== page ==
ON: Charging chordal intro, Miller's jagged phrasing ("I'm asking . . . why do I! . . . act this way?"), a Pierre Henry-meets-Hendrix tape-and-tremelo duel: "The Set-Up" is the perfect let's-show-'em opener, crushing any concerns about the band's physical stamina. (This goes double for the penultimate, neck-snapping "Playland.") Throughout, Prescott makes fewer concessions to conventional timekeeping than ever, and the production is documentary enough to serve as an advertisement for the band's live work, but Burma are no more audio verité purists than they were the first time around. Weston's role aside, Miller's strings arrangements cushion two songs, and the electric-acoustic combo-strum of "Dirt" evokes the band's relatively glossy 1979 debut single.

Off: Completists will note that some of the most immediate tracks rework older material. "Dirt" appeared on the live The Horrible Truth About Burma; "Playland" and "Hunt Again" date from unpolished early-'80s sessions released to the faithful during the lean years. "The Set-Up" and one other are repurposed from a 1991 disc by Miller's solo project No Man. Their current recordings burn, but of the new songs, the best are often the subtlest: "Falling," a bad-dream duet with ex–Throwing Muse and fellow Bostonian Tanya Donnelly, and "What We Really Were," co-written, like "Mica" from Vs. and much consonant material, with poet Holly Anderson. Notable exception: "The Enthusiast."

ON: In 2004, Burma seem less mannered and more willing to out themselves as a rock band, little concerned with what's avant and what's not. "Nicotine Bomb" is a clattering two-step that's also a pop jewelbox, making room for thin shims of Weston's trumpet before ending too soon on the Beatles Chord. (You know, the major sixth that ends "She Loves You.") The mock- heroic chorus of "Wounded World," more solo-Miller salvage, is surrounded by a riff from the "Barracuda"/"Welcome to the Jungle" extended family. It's as close to a groove as they've ever come.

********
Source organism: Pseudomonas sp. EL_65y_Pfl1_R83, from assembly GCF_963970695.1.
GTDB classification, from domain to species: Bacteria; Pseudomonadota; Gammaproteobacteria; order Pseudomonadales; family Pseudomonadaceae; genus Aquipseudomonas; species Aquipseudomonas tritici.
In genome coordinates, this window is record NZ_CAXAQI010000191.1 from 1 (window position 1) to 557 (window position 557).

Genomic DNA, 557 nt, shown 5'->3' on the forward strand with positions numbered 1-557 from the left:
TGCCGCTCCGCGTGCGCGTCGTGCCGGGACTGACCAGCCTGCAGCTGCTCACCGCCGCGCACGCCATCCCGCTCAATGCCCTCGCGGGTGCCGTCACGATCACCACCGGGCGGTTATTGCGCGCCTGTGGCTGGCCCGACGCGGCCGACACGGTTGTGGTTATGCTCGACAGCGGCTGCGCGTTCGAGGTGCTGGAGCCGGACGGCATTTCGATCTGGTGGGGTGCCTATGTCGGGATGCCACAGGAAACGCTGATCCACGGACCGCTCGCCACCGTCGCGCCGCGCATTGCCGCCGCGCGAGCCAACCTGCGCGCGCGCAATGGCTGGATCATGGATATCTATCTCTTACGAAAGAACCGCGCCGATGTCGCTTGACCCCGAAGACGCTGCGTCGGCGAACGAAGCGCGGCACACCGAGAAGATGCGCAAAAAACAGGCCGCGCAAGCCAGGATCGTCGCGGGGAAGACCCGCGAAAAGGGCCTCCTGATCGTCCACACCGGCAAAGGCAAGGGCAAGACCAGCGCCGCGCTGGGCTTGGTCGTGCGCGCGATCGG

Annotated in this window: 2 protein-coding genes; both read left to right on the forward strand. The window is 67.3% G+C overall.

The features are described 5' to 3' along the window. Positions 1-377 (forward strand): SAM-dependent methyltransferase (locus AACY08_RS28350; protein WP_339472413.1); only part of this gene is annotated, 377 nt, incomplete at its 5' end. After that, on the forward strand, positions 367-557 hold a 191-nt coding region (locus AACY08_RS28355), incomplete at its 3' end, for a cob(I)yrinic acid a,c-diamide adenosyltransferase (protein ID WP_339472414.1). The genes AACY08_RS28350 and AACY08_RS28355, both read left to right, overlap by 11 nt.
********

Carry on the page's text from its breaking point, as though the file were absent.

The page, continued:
Off: The song's anti-imperialism is well-intentioned: "Another year, another friend or foe/Burn their cities, scorch the earth below." But Burma have always been more effective, and more moving, when their meanings are less message-driven. 1980's once abstract "This Is Not a Photograph" snapped into focus for me last month. The endlessly repeated title is what my outrage wishes it could tell itself, in the face of visible evidence of what we pay our military to do. The new lines I keep hearing topically, however they're intended, are Prescott's: "In the artificial light . . . it gushes out/How can you tell when it's fake blood?"

ON: Hell, maybe ONoffON is a Rock- Historical Event after all. That doesn't mean it's always the one Mission of Burma's core audience anticipated. Who would hardly have predicted—or tolerated—the undistorted intimacies of Conley's "Prepared" in 1982. Still, the record ends exactly as you'd expect, with a victory lap around "Absent Mind" that gradually decompresses into a squalling, pitch-shifted freakout. Again, the last sound you hear is Prescott, half off-mike, but now he's laughing, and there's no power cut. Last time, the band quit because they had to; this time, they sound like they don't know how to stop, or whether they ever want to again.

Mission of Burma play Neumo's at 6 p.m. with Kinski. Sat., June 5. $18 adv./$20.